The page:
For Salome Barker from Grand Falls – Windsor being a Mi’Kmaq person is her entire identity, “I live my everyday life as a Mi’kmaq person, it is so entrenched into who I am that I cannot pinpoint something exactly, she says. For Salome, a big part of being a Mi’kmaq person means she must help lift up others and create a safe environment for them to be themselves and explore who they are.
Making strong relationships with other Mi’kmaw people across Ktaqkuk to build on and learn from one another is something Salome feels strongly about. This is why you will most likely find Salome at almost any gathering or get together held by Qalipu in her ward. Salome is an active community leader and she is currently working on a 9-month fellowship called ‘Who We Are’. This is a project that she developed it is aimed at revitalizing Mi’kmaw culture among youth and is based in central Newfoundland. She leads conversations with youth focusing on their experiences of growing up as a Mi’kmaq person in Ktaqmkuk, what changes they would like to see within their community, schools, and their everyday life when it comes to their Indigeneity.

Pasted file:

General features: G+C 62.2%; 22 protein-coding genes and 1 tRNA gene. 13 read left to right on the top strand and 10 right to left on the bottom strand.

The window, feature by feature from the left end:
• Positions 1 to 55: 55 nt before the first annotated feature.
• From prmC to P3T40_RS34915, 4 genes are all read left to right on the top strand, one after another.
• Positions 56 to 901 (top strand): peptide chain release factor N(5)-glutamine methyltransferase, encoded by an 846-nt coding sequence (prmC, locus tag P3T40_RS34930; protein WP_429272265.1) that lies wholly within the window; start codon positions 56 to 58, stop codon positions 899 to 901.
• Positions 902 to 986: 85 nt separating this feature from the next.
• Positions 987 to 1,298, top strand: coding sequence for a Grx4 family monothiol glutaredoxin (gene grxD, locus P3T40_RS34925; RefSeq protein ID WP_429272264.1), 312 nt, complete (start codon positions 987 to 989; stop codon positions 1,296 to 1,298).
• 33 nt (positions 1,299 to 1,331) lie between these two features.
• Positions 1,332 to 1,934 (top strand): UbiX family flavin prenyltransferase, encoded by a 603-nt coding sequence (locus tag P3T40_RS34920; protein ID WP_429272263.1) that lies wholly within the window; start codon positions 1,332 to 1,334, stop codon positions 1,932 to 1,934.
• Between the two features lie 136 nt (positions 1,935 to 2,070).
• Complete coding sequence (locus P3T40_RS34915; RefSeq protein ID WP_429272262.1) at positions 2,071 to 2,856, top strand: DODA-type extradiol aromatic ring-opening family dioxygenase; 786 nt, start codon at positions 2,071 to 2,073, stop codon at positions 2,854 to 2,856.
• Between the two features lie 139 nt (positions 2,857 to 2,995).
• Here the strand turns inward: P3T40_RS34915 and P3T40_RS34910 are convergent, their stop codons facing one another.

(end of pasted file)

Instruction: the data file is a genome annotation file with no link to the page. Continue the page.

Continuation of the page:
This falls in line with Salome’s own vision for what she would like to see for the future of Qalipu, she says “I would like for the vision of Qalipu to have a focus on Indigenous youth and helping them to achieve their dreams and inspiring them to do community work within their own communities and assisting them in whatever capacity that is. Where that is through funding, training, giving them the proper teachings, the future of Qalipu is at this point in the hands of the youth. However, for youth to take charge of projects they must feel supported and encouraged [by] the leaders within their communities.”
Salome herself tries to live her life by being honest with others, respecting the land, all her elders, and everyone she encounters. She tries to live her life with humility and always being conscious of her actions and words. She has taken the lead in making new connections and being more vulnerable which she says has helped her tremendously with staying connected to her culture. “I have learned so much from other community members and Elders that I will hold onto forever. As well, taking the time to be connected to the land is vital for [me]. Learning about where my ancestors came from and how they lived in Ktaqmkuk always keeps me grounded and secure in who I am. The land is healing and has so much to offer us as Mi’kmaq people, that I really try to not take it for granted” she said.
This has encouraged Salome to organize cultural workshops led by Elders and Mi’kmaq leaders across Newfoundland for the youth in her community where they can explore their own culture and learn more about who they are.
Thank you for your commitment to the community, Salome. Keep up the good work!